At the start of the year, timber and builders merchant Travis Perkins opened its largest distribution centre in the UK. The giant warehouse, in the Omega North industrial estate near Warrington, occupies 55,800m2 and handles the company’s storage and supply needs for the region.
Choosing the lighting for such a cavernous space presented a number of challenges. Energy efficiency and running costs were high on the list of priorities, along with the need to avoid glare for workers and prevent light spill into the surrounding area.
Put to the test
The Travis Perkins project design team tested a number of products at another location before making their final choice. Facilities manager Des Whatton was a member of the group that made the decision. ‘We looked at various aspects of the warehouse – what we wished to put in and all the facilities associated with it,’ he says. ‘Holophane’s products have been known to me for many years and we thought that their LED lighting system would be suitable for our new sites.’
Unlike many warehouse schemes, in which old HID fittings are upgraded in existing buildings, this was a brand new facility, so luminaires could be installed anywhere. For the main open area inside, the team chose Holophane’s I-Beam LED fitting, mounting it at a height of 14m, spaced on an 8 x 12m grid. In the racking area, Holophane DCR LED-based luminaires were mounted at 14m with a spacing of 6m down each of the aisles.
The Holophane luminaires were the lightest and easiest to handle of all the fittings that Travis Perkins tried, says Whatton, so installation was a quick one-man job. ‘It’s one of those fittings that you can fit and forget,’ he says.
Sensors have been fitted to the luminaires to make the most of the daylight entering through the skylights. They measure lux levels and dim the light fittings as required. Built-in PIR motion detectors ensure that the lighting comes on only when workers are present. Travis Perkins expects the system to be much cheaper to run than traditional HID lighting.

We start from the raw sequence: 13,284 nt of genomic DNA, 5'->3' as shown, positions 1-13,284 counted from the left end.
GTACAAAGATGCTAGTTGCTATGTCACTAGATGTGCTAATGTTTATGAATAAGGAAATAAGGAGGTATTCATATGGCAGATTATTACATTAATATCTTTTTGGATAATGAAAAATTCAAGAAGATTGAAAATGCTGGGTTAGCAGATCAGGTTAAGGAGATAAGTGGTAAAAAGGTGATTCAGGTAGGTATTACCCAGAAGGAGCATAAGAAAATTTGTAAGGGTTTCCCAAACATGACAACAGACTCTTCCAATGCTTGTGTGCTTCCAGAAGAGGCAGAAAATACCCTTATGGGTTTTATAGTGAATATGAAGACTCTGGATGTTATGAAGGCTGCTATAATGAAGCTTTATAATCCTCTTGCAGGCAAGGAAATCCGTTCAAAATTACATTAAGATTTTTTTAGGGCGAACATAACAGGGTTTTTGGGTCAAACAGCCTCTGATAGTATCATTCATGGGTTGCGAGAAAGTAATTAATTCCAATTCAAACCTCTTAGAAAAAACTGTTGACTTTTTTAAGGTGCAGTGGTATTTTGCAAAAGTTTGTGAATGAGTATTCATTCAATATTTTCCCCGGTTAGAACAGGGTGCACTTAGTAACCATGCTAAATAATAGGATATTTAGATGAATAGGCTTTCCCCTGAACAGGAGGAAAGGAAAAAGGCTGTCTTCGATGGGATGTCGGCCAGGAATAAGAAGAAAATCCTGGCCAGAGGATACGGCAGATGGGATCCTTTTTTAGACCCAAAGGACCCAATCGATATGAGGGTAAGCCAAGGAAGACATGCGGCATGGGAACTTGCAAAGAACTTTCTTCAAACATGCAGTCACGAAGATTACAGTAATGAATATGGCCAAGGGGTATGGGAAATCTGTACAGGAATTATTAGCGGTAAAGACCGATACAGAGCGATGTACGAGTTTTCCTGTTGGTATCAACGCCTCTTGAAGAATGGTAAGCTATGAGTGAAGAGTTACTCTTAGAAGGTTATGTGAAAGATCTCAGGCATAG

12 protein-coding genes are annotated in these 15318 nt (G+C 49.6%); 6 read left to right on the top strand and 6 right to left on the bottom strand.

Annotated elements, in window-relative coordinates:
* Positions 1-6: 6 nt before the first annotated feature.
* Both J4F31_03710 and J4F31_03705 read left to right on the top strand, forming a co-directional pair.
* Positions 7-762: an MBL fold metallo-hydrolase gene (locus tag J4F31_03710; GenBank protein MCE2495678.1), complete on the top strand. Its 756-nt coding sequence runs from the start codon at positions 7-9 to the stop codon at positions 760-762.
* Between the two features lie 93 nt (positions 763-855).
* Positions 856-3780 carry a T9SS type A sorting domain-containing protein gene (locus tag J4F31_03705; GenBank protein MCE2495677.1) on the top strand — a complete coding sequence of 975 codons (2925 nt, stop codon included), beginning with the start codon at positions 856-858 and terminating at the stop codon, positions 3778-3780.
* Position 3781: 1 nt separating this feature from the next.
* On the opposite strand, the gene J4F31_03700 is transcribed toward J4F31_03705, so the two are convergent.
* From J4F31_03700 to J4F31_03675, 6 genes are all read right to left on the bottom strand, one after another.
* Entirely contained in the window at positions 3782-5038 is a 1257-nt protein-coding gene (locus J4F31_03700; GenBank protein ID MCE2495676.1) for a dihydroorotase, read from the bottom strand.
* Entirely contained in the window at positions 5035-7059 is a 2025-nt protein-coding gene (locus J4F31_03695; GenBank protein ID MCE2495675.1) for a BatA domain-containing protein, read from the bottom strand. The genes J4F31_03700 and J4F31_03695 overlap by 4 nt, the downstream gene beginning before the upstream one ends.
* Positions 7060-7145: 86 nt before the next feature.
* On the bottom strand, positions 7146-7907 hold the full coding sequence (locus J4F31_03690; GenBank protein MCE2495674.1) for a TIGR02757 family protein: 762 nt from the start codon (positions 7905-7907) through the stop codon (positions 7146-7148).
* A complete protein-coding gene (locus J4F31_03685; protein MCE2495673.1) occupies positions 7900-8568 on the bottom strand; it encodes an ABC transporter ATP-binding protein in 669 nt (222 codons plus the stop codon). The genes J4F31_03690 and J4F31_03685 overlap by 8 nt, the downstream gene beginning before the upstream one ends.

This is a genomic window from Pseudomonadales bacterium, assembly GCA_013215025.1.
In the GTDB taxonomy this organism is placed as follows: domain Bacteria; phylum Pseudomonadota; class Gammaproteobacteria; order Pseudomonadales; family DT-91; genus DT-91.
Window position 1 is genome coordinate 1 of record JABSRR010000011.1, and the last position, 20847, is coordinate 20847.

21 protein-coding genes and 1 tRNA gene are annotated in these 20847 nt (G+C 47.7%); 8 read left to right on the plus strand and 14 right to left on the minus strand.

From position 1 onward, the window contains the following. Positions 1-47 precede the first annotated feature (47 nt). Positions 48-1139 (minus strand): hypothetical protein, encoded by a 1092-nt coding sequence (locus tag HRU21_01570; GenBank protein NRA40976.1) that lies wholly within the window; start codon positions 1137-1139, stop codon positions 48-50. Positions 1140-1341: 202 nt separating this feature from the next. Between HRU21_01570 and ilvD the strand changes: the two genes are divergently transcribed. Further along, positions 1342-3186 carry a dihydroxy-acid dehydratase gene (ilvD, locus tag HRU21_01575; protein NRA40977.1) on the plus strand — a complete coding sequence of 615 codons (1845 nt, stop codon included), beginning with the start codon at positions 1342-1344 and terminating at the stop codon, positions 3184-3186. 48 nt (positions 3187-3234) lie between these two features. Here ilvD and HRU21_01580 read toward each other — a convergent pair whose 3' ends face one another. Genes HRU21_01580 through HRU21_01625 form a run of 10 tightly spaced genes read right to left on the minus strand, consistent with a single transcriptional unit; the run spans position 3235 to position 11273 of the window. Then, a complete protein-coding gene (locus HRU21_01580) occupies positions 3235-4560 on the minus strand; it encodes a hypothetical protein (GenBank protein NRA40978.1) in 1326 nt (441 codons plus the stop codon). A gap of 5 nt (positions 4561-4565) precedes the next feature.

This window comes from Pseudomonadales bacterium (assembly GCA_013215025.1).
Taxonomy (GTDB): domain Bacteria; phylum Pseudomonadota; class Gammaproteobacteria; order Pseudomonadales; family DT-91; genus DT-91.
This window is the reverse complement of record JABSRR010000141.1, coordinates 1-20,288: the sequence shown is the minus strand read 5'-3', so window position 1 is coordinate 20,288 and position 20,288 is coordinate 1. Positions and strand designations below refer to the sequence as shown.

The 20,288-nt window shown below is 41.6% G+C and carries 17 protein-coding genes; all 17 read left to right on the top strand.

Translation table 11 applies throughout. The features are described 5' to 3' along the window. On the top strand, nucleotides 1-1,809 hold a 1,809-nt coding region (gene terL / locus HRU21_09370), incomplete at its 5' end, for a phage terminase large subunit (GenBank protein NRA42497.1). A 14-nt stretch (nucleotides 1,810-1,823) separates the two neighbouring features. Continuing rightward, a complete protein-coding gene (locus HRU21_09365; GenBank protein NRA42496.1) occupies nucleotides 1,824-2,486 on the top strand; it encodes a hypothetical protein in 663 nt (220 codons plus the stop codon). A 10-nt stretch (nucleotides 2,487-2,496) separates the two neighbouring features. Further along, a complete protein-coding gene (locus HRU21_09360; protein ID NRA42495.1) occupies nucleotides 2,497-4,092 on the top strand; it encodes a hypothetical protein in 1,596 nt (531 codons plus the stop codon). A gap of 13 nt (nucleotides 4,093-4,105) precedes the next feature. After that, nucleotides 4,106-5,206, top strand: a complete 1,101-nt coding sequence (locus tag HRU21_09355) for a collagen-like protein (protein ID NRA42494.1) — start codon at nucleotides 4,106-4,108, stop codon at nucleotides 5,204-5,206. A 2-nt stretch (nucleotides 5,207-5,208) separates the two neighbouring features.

Visual comfort was an important consideration. ‘The fittings arrived as requested with opaque diffusers to reduce the glare for anybody looking up at the light – which was a problem we had with one or two other fittings,’ says Whatton.
Outside, the lighting for the canopy required efficient control with instant start-up.
The team chose the Lux Award-winning Haloprism LED luminaire with the IP65 option, mounted at a height of 7m at 10m intervals. Haloprism has a prismatic glass enclosure that ensures the light is guided down to the floor as efficiently as possible, at the same time cutting glare to a minimum.
The car park lighting was another challenge because the site is close to the M62 motorway with its associated stringent planning constraints. Holophane DSX luminaires, mounted at 8m and spaced on a 40 x 48m grid, were chosen for the quality of their light distribution and efficient light control to the ground. The fittings also incorporate presence detection and daylight dimming technology.
‘The luminaires in the car park are dark-sky compliant – the light cut-off is tightly controlled, which was a crucial concern at the planning stage,’ says Whatton. ‘We had to avoid any glare or light spill on to the motorway at all costs, and the solution provided the ideal answer to this problem.’